R403.1.3.2 Slabs-on-ground with turned-down footings.
This common construction detail relates to wood framed residential structures with an adjacent exterior: concrete patio, concrete walk or concrete driveway.
Why would you use a turned-down footing over other alternatives?
Turned-down footings are a convenient and expedient construction alternative to traditional footings, concrete stem walls or concrete masonry unit (CMU) stem walls for a variety of reasons.
From a cost perspective, the integral style of concrete slab and turned-down footing can effectively be formed by the "outside" edges of a slab. The trench is dug, the slab area is compacted and leveled, aggregate base course (ABC) is added, a vapor barrier is laid down and then the slab and turned-down footing is ready to be poured. After the preparations, this style of footing can be formed in one day.
With a simple rectangular slab this means (4) concrete forms are needed. Whereas, with a traditional footing and stemwall, a footing must be dug, then poured in the trench and allowed to dry. Later that day, or the following day, a crew returns to form the stemwalls with (2) forms each side of stemwall—for a grand total of (8) forms.
WIth twice the number of forms, the material costs of forming doubles. It doesn't stop there. Now, a crew needs to be there for another day to pour the stemwalls—which adds a day of labor costs. These extra steps add to the construction timeline.
Depending on weather conditions, the forms can be stripped later that day. It is better to let the concrete cure one day prior to stripping, but this is a judgment call on the builder.
After stripping, water proofing, insulation or other items may be added. The slab area can be backfilled carefully on both sides of stemwall to prevent pressure from being applied to the new wall and cracking it. With compacted subgrade, ABC and vapor barrier in place the slab may be poured.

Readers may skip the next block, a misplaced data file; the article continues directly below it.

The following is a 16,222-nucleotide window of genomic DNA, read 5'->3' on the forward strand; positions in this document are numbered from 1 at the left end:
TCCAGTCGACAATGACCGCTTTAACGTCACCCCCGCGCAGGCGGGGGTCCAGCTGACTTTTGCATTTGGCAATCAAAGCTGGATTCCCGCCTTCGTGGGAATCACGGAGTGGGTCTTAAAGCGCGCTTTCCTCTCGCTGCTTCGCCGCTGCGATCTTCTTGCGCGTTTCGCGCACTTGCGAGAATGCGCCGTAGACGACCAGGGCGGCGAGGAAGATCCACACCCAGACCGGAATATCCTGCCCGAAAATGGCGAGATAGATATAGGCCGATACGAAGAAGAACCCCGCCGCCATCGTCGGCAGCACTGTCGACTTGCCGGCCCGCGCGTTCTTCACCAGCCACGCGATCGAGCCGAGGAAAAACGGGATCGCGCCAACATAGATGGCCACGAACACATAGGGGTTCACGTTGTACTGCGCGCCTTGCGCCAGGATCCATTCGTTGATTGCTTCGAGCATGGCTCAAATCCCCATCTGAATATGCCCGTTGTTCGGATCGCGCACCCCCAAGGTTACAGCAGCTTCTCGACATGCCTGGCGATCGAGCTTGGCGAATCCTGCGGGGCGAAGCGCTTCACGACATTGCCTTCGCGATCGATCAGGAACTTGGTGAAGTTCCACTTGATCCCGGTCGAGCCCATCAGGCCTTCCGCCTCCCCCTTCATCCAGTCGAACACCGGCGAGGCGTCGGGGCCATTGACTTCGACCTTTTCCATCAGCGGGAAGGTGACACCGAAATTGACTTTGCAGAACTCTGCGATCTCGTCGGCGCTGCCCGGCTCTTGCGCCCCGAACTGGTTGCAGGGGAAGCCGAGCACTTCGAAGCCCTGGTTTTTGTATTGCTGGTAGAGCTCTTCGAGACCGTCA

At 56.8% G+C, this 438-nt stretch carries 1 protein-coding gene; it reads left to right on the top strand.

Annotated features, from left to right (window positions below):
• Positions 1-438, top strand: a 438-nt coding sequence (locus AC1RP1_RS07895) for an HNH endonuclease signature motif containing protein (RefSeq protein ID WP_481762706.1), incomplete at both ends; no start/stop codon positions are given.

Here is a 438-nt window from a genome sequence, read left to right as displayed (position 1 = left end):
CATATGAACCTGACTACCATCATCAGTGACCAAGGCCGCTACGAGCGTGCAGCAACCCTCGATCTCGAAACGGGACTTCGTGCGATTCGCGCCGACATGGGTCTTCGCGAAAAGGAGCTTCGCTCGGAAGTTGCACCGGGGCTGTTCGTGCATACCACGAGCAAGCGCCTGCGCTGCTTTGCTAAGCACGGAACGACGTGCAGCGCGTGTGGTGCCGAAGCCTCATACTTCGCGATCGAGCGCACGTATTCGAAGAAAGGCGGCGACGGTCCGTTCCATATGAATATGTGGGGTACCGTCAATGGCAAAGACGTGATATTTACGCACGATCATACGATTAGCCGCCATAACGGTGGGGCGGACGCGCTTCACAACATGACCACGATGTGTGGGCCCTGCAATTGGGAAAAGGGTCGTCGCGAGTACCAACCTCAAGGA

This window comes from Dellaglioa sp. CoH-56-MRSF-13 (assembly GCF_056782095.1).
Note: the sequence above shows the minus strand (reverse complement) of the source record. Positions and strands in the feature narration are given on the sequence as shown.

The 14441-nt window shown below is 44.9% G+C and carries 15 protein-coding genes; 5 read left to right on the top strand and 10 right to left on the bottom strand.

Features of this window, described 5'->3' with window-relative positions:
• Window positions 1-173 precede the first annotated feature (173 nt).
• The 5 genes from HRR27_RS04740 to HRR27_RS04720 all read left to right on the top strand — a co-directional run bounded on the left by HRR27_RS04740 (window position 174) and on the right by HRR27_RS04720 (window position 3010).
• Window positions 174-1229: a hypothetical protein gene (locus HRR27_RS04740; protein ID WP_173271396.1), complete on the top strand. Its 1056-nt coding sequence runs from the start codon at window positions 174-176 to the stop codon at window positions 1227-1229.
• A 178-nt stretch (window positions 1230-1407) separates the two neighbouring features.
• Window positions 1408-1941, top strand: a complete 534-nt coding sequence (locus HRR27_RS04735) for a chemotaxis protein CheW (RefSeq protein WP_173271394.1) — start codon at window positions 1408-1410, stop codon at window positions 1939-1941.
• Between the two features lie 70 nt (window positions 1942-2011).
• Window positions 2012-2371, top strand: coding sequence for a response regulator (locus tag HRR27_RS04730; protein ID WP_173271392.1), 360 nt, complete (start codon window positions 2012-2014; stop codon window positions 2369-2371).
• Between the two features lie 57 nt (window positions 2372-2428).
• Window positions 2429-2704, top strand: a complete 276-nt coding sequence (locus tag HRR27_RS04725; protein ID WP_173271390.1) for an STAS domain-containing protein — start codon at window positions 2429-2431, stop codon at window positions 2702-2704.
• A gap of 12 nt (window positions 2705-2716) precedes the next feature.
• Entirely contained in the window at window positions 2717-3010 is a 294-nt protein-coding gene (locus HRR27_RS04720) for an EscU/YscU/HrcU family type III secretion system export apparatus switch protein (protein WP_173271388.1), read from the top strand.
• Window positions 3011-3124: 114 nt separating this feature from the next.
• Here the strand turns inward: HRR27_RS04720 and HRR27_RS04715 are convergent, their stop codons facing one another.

If the slab stops at the inner edge of stemwalls no more forms are required. If the slab "caps" the stemwall, for a turned-down slab then the outer concrete form needs to be move up to accommodate the new slab edge which rests on top of the stemwall.
The cost is decreased and construction timeline is shortened with a slab-on-ground with turned-down footing. The field conditions may make this style preferred, especially when pouring against an existing wall or structure. In that case, the wall or structure acts as the form.
Despite these advantages, the slab-on-ground with turned-down footing does not work well with retaining walls, steps in grade, or with heavier structures (e.g. 2 stories or more) where a spread footing is required to distribute larger loads to bearing soil.
Chapter 4 FOUNDATIONS
- R401.4 Soil tests.
- R401.4.1 Geotechnical evaluation.
- TABLE R401.4.1 PRESUMPTIVE LOAD-BEARING VALUES OF FOUNDATION MATERIALS
- R403.1 General.
- TABLE R402.2
- FIGURE R403.1(1) CONCRETE AND MASONRY FOUNDATION DETAILS
- TABLE R403.3(1) MINIMUM FOOTING DEPTH AND INSULATION REQUIREMENTS FOR FROST-PROTECTED FOOTINGS IN HEATED BUILDINGS
- R403.1.4 Minimum depth.
- R403.1.6 Foundation anchorage.
Chapter 5 FLOORS
- R506.1 General.
- R506.2 Site preparation.
- R506.2.1 Fill.
- R506.2.2 Base.
- R506.2.3 Vapor retarder.
- R506.2.4 Reinforcement support.
Chapter 6 WALL CONSTRUCTION
- R602.1 Identification.
- R602.3 Design and construction.
- TABLE R602.3.(1) FASTENER SCHEDULE FOR STRUCTURAL MEMBERS
- TABLE R602.3(3) REQUIREMENTS FOR WOOD STRUCTURAL PANEL WALL SHEATHING USED TO RESIST WIND PRESSURES
- TABLE R602.3(4) ALLOWABLE SPANS FOR PARTICLEBOARD WALL SHEATHING
- TABLE R602.3(5) SIZE, HEIGHT, AND SPACING OF WOOD STUDS
- FIGURE R602.3(1) TYPICAL WALL, FLOOR AND ROOF FRAMING
- FIGURE R602.3(2) FRAMING DETAILS
- TABLE R602.3.1 MAXIMUM ALLOWABLE LENGTH OF WOOD WALL STUDS EXPOSED TO WIND SPEEDS OF 100MPH OR LESS IN SEISMIC DESIGN CATEGORIES A, B, C, D o, D1, D2
Chapter 6 WALL COVERING
- R703.7.5 Flashing.